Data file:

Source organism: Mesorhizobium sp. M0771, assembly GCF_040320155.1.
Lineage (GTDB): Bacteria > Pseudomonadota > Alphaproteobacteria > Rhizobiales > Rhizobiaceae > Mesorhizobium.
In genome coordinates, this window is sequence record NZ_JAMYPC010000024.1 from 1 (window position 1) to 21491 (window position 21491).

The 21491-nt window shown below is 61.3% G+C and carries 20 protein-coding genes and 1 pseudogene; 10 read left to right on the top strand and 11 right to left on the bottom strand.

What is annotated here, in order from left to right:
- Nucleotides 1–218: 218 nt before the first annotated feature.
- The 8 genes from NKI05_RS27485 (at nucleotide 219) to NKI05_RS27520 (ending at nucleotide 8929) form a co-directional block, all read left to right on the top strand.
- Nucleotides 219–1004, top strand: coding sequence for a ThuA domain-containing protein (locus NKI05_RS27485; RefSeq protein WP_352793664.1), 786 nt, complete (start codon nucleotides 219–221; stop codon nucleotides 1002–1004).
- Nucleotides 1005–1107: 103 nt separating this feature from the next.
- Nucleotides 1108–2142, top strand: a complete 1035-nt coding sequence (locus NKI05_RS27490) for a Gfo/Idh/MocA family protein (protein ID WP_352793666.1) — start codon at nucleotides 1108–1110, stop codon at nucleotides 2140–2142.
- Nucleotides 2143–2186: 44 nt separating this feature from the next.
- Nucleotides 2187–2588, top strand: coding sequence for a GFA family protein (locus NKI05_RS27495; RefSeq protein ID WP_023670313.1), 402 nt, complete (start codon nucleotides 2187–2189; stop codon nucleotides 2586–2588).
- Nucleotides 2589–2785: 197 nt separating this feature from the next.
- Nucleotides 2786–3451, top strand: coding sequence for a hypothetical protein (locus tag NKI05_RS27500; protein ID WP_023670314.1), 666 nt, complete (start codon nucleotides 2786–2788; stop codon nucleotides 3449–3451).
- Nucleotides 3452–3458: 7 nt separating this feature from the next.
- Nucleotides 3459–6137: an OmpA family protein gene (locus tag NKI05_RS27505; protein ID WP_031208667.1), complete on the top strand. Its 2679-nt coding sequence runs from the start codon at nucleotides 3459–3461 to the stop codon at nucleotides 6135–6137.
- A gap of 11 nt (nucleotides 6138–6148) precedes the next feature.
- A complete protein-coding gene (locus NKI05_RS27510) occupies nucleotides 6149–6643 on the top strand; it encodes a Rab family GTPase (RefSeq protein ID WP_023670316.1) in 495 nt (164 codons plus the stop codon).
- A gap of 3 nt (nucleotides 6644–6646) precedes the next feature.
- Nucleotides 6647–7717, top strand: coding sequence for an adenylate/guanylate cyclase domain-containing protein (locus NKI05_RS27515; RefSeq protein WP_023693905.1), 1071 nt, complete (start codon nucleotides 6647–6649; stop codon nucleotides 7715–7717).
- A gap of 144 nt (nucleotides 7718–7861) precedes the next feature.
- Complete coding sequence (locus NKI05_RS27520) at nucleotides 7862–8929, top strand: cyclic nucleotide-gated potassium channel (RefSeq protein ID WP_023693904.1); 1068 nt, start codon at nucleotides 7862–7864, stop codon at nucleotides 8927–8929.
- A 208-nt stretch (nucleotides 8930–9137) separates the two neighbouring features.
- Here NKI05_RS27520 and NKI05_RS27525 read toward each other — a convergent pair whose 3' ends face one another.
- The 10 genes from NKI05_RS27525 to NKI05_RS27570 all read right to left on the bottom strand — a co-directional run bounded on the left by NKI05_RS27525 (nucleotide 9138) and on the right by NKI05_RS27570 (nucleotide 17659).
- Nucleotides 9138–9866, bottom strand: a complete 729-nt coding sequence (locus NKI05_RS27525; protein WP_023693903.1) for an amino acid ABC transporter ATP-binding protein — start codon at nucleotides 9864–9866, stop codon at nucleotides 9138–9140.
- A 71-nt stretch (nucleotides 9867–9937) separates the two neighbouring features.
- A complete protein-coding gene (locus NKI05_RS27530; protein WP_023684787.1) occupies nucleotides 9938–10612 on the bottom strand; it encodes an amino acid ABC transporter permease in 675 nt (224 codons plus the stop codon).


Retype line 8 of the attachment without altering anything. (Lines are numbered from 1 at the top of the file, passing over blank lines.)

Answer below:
- Nucleotides 219–1004, top strand: coding sequence for a ThuA domain-containing protein (locus NKI05_RS27485; RefSeq protein WP_352793664.1), 786 nt, complete (start codon nucleotides 219–221; stop codon nucleotides 1002–1004).